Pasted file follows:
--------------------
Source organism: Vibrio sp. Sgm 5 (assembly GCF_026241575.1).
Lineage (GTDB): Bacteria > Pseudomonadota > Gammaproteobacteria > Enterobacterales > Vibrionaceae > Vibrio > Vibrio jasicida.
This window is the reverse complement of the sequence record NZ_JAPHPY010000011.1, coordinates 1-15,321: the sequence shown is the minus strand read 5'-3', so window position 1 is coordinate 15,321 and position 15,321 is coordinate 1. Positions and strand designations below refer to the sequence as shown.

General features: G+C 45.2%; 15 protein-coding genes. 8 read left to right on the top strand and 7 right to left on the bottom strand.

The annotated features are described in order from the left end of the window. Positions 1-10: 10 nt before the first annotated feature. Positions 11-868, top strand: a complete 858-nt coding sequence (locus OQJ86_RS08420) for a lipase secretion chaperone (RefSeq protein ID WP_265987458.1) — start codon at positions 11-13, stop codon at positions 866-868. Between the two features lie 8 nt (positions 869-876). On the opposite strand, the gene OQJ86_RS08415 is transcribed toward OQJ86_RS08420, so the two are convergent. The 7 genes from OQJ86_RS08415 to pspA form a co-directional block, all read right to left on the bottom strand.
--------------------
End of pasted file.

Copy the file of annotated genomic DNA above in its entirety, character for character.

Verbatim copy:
Source organism: Vibrio sp. Sgm 5 (assembly GCF_026241575.1).
Lineage (GTDB): Bacteria > Pseudomonadota > Gammaproteobacteria > Enterobacterales > Vibrionaceae > Vibrio > Vibrio jasicida.
This window is the reverse complement of the sequence record NZ_JAPHPY010000011.1, coordinates 1-15,321: the sequence shown is the minus strand read 5'-3', so window position 1 is coordinate 15,321 and position 15,321 is coordinate 1. Positions and strand designations below refer to the sequence as shown.

General features: G+C 45.2%; 15 protein-coding genes. 8 read left to right on the top strand and 7 right to left on the bottom strand.

The annotated features are described in order from the left end of the window. Positions 1-10: 10 nt before the first annotated feature. Positions 11-868, top strand: a complete 858-nt coding sequence (locus OQJ86_RS08420) for a lipase secretion chaperone (RefSeq protein ID WP_265987458.1) — start codon at positions 11-13, stop codon at positions 866-868. Between the two features lie 8 nt (positions 869-876). On the opposite strand, the gene OQJ86_RS08415 is transcribed toward OQJ86_RS08420, so the two are convergent. The 7 genes from OQJ86_RS08415 to pspA form a co-directional block, all read right to left on the bottom strand.